You hold in your hands—or perhaps are viewing online—the first of four issues of the inaugural volume of the Journal of the American Philosophical Association. The Journal was inspired by the idea that the time had come for the American Philosophical Association to sponsor a journal serving the interests of the philosophical community worldwide, a fully generalist journal dedicated to publishing philosophically compelling articles in a timely manner.
The Journal was brought into being by the APA's board of officers, chaired by Michael Bratman, with the guidance of a seven-member ad hoc APA committee that met during 2012 and 2013. In December 2013 the Journal was officially announced and began accepting papers. The committee's aim was to create a home for work with the greatest potential value and impact across the discipline, a journal defined by its articles’ quality, diversity, and liveliness, a journal that could serve as a model of academic publishing.
Thus constituted, the Journal encompasses the aspirations of philosophers from varied philosophical backgrounds that characterize the APA. Think of the Journal as affording you, the reader, a unique opportunity to participate in the establishment of not simply another philosophy journal, but a preeminent philosophy journal. Every member of the APA will receive printed copies of all four issues of our first volume. This means that almost 10,000 philosophers will have print versions of the papers in those issues on their desks, an impressive figure unmatched in the contemporary philosophical universe.
In reflecting on what it would take to create a platform that would attract papers of the highest quality in all areas of philosophy, we became convinced that the prevailing model of submission, evaluation, and publication is unwieldy and inefficient and that it can stifle unconventional papers, papers that take chances, papers that go out on a limb: interesting papers. The problem stems in part from pressures on junior faculty—and, increasingly, on graduate students—to add publications to their CVs. This results in numbers of submissions that can overwhelm the editorial process, especially the time-honored mechanism for evaluating submitted work. Referees are told, in effect, ‘find reasons to reject this paper’, and respond with reports that focus on all that an author might have done but did not do, citing positions or people not discussed and potential objections not addressed. The upshot is authors’ hedging their bets by including tedious surveys of the literature and preemptive maneuvers designed to foreclose every imaginable objection. Too often, this results in papers featuring a single interesting idea embedded in a ponderous defensive exercise—papers written by committee.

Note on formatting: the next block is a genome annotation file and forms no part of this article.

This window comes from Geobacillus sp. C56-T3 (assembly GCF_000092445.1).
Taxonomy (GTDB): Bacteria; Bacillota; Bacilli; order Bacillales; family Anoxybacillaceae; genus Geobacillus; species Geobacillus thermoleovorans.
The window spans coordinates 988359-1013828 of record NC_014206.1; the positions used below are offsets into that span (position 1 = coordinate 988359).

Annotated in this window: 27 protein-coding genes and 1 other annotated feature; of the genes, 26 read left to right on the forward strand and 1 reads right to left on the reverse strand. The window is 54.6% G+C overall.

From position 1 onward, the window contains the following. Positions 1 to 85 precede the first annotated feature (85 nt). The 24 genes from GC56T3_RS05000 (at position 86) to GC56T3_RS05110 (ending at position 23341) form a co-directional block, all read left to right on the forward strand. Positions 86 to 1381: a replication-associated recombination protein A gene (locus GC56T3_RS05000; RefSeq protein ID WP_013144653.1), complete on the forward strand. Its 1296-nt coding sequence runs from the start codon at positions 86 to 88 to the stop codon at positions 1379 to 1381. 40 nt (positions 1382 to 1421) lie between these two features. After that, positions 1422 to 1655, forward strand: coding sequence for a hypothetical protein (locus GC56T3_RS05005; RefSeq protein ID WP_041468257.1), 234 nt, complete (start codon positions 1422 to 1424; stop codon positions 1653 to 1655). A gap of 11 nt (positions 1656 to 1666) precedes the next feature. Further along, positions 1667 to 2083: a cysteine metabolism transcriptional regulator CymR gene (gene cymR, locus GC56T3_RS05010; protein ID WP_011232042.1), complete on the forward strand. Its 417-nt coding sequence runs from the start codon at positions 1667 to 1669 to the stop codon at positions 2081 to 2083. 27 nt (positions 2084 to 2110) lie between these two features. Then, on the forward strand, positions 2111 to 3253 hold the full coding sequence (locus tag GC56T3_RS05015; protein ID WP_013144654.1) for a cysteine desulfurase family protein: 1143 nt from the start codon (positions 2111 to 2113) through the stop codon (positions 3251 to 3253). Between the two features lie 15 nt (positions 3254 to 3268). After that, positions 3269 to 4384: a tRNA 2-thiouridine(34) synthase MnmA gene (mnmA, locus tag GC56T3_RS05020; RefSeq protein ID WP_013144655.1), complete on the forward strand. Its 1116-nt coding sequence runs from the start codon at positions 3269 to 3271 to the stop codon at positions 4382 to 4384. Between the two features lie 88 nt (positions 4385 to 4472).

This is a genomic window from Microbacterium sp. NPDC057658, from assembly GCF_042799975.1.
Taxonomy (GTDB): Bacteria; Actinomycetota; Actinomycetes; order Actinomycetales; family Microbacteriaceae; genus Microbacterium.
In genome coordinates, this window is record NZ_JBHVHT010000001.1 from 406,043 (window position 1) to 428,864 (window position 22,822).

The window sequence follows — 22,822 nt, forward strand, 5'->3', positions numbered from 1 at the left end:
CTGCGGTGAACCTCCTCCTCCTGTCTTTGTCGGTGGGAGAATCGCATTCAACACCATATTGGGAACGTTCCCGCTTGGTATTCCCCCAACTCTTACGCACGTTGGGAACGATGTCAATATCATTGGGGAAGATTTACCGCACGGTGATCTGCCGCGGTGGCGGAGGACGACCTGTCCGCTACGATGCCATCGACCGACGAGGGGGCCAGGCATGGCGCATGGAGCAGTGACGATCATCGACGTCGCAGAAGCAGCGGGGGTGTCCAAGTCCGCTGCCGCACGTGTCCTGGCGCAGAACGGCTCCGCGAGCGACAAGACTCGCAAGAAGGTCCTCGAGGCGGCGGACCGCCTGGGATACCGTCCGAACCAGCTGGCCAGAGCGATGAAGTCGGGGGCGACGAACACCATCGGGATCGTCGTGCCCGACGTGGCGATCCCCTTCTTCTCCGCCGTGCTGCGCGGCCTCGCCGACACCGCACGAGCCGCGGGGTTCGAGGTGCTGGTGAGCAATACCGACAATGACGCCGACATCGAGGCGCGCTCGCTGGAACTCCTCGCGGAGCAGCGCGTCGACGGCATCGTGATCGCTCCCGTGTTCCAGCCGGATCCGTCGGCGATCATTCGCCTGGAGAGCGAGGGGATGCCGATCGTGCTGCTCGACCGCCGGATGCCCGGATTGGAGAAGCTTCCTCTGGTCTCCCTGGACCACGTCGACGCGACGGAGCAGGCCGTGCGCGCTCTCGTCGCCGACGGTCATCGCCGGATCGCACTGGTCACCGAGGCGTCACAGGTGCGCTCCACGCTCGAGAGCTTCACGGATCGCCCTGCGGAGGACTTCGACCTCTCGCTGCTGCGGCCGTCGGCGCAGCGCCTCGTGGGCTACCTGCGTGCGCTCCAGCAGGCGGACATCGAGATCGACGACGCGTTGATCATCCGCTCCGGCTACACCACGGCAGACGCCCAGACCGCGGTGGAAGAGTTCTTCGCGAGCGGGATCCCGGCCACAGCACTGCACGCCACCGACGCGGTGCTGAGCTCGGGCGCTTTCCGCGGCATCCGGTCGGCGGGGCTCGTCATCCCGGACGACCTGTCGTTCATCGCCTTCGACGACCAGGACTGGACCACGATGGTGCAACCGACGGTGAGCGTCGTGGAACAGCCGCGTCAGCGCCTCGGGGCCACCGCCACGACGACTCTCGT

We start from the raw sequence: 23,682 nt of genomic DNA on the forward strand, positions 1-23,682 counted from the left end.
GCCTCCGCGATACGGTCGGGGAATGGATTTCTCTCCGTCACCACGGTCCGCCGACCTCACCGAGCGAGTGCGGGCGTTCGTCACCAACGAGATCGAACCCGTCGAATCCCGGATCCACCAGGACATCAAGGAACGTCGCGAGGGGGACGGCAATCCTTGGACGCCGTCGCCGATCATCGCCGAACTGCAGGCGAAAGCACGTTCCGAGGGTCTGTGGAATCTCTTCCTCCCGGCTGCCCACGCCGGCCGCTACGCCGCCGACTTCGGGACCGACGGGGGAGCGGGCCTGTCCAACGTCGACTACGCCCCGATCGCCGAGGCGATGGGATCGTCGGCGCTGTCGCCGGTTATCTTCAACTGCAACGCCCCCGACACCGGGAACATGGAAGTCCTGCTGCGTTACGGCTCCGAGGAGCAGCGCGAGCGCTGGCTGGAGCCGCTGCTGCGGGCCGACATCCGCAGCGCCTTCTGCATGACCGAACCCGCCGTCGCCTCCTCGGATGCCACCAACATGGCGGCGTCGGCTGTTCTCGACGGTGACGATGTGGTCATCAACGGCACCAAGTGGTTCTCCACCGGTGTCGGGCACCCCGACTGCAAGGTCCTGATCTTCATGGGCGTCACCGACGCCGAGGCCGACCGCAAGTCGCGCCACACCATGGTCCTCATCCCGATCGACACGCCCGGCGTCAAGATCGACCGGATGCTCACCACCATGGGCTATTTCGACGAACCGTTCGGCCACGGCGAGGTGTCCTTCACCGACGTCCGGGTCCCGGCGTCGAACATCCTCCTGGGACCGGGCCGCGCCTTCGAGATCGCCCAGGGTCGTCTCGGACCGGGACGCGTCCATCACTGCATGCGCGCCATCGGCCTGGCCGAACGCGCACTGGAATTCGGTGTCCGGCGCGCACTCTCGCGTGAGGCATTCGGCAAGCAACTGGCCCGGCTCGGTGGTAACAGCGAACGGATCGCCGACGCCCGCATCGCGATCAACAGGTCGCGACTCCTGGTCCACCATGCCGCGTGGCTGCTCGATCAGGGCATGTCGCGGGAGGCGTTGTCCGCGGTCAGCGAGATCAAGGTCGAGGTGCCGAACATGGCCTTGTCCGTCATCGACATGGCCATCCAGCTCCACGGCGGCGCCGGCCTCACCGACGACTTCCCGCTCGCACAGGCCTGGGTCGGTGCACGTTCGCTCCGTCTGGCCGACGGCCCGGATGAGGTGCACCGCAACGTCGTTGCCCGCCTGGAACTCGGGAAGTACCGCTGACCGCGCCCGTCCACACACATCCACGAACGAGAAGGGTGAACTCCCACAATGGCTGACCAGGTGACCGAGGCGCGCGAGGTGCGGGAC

We ask referees to refrain from nitpicking and from directing authors to the work of others when this would likely result in a less interesting paper. The ideal report comprises an assessment of the submission—the referee's considered opinion on its significance and quality—together with a few helpful comments for the author. The aim is to make refereeing less onerous and reports more useful to authors and to encourage the publication of papers that transform discussion rather than of papers that merely add an epicycle to an established treatment of some well-worn topic.
It is not easy to change the culture, however; despite our best efforts, we will undoubtedly turn back deserving papers. Any editor will tell you that as hard as it is to evaluate a paper on a subject that falls outside your immediate area of expertise, it is even harder to evaluate referee reports on papers addressing such subjects. In the Journal’s case, this is mitigated by a stellar team of specialist associate editors and a growing number of consulting editors.
The editorial team is dedicated to the idea that the world does not need yet another philosophy journal; the world needs a philosophy journal that serves philosophers by providing a venue for trendsetting—as distinguished from trendy—papers.
We are working together because we believe that if we can get the Journal right, we will have demonstrated that philosophers of every stripe can engage seriously without the kind of pettiness and cronyism that currently color the discipline. We are united in the conviction that the Journal will be a force for the good.
Our challenge is to ensure that a journal purporting to represent the full gamut of topics and approaches to philosophy succeeds. We will inevitably make mistakes. We will inevitably offend the easily offended. We believe, however, that we can achieve these goals by offering a vehicle for fresh, accessible scholarship governed by an editorial process designed to expedite decisions and have papers in print quickly.
Please help us. You can do this by submitting your most interesting work to the Journal—think of that paper you've wanted to write but for which the occasion hasn't arisen—and by playing along with us if you are called upon to referee. (And please see the call for submissions at the back of this issue.) Together, we stand a chance of overcoming entrenched antipathies and nurturing fresh approaches to serious philosophical topics.